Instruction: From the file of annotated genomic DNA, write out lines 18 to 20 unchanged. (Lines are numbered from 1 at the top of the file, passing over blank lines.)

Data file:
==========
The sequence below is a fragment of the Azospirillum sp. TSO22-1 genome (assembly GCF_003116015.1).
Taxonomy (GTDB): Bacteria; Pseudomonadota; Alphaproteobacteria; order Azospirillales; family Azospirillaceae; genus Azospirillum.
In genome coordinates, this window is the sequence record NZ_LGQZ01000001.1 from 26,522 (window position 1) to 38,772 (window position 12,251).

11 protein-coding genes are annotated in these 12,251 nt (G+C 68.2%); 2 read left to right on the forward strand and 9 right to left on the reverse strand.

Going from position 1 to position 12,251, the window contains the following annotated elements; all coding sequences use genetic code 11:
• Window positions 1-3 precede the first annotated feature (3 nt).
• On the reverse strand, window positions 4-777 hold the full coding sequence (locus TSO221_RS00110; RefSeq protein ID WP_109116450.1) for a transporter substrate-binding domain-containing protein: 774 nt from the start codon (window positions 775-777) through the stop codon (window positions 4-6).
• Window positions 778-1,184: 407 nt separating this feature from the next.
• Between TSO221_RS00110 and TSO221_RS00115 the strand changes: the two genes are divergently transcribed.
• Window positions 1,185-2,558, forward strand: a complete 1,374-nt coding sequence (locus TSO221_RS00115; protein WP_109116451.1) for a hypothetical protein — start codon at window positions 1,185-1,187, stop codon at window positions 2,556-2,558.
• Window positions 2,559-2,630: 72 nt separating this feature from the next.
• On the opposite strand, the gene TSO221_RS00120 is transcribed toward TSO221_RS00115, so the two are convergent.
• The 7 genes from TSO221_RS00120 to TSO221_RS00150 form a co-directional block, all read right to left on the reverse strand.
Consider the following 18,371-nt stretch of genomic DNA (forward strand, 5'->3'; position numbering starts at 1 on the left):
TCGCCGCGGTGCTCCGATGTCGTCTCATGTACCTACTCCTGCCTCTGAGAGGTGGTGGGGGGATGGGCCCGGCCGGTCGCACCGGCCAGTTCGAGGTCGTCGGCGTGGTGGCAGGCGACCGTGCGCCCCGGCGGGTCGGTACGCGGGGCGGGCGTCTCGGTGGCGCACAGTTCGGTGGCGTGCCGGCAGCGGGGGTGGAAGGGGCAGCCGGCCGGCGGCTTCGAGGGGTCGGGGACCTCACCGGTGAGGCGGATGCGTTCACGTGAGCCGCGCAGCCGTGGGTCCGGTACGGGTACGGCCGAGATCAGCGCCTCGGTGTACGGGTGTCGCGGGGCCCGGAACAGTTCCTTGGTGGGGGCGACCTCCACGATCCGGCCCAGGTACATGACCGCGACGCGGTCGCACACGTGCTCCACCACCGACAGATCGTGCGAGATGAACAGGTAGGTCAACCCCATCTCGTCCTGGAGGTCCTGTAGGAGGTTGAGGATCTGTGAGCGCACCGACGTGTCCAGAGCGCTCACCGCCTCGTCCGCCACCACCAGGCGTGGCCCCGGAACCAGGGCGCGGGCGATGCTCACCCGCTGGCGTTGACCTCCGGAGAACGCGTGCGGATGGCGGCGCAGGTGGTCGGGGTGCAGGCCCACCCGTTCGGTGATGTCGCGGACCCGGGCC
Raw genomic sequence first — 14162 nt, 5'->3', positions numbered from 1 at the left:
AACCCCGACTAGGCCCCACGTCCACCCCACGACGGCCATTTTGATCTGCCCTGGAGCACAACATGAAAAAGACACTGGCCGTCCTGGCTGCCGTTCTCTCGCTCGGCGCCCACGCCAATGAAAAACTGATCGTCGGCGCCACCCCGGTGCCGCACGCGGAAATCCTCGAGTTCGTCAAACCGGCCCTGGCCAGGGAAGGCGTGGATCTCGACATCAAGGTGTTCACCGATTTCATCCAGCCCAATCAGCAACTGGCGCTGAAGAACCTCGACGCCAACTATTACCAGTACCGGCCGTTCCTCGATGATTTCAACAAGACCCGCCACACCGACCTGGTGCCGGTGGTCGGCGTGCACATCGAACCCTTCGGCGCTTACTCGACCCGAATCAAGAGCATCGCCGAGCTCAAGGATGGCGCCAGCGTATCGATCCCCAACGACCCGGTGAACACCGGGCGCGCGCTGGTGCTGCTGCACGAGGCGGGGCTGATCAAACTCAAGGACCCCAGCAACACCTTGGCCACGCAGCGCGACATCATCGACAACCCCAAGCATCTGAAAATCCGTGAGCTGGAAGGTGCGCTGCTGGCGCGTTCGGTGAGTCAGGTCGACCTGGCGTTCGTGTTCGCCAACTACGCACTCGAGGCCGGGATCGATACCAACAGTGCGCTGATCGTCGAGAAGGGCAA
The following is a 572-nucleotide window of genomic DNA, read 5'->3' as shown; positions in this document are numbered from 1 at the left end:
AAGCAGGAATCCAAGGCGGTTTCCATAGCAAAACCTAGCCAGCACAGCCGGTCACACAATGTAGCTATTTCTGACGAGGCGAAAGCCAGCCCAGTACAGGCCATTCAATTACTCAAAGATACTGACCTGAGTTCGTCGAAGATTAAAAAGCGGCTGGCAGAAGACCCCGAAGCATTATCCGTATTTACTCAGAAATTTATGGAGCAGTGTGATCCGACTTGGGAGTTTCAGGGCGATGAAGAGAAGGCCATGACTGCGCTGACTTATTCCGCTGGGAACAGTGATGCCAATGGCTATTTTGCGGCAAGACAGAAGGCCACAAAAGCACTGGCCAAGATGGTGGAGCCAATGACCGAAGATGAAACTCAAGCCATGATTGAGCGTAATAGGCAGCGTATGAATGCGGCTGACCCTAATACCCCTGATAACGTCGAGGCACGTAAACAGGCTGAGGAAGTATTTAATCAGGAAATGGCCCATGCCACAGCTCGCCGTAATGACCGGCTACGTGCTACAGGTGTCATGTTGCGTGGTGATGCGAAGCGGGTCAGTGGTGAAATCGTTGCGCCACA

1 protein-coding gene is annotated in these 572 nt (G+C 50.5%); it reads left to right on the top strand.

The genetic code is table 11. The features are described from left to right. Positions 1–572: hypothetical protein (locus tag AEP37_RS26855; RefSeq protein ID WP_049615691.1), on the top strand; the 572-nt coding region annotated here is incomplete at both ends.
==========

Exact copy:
The following is a 572-nucleotide window of genomic DNA, read 5'->3' as shown; positions in this document are numbered from 1 at the left end:
AAGCAGGAATCCAAGGCGGTTTCCATAGCAAAACCTAGCCAGCACAGCCGGTCACACAATGTAGCTATTTCTGACGAGGCGAAAGCCAGCCCAGTACAGGCCATTCAATTACTCAAAGATACTGACCTGAGTTCGTCGAAGATTAAAAAGCGGCTGGCAGAAGACCCCGAAGCATTATCCGTATTTACTCAGAAATTTATGGAGCAGTGTGATCCGACTTGGGAGTTTCAGGGCGATGAAGAGAAGGCCATGACTGCGCTGACTTATTCCGCTGGGAACAGTGATGCCAATGGCTATTTTGCGGCAAGACAGAAGGCCACAAAAGCACTGGCCAAGATGGTGGAGCCAATGACCGAAGATGAAACTCAAGCCATGATTGAGCGTAATAGGCAGCGTATGAATGCGGCTGACCCTAATACCCCTGATAACGTCGAGGCACGTAAACAGGCTGAGGAAGTATTTAATCAGGAAATGGCCCATGCCACAGCTCGCCGTAATGACCGGCTACGTGCTACAGGTGTCATGTTGCGTGGTGATGCGAAGCGGGTCAGTGGTGAAATCGTTGCGCCACA

1 protein-coding gene is annotated in these 572 nt (G+C 50.5%); it reads left to right on the top strand.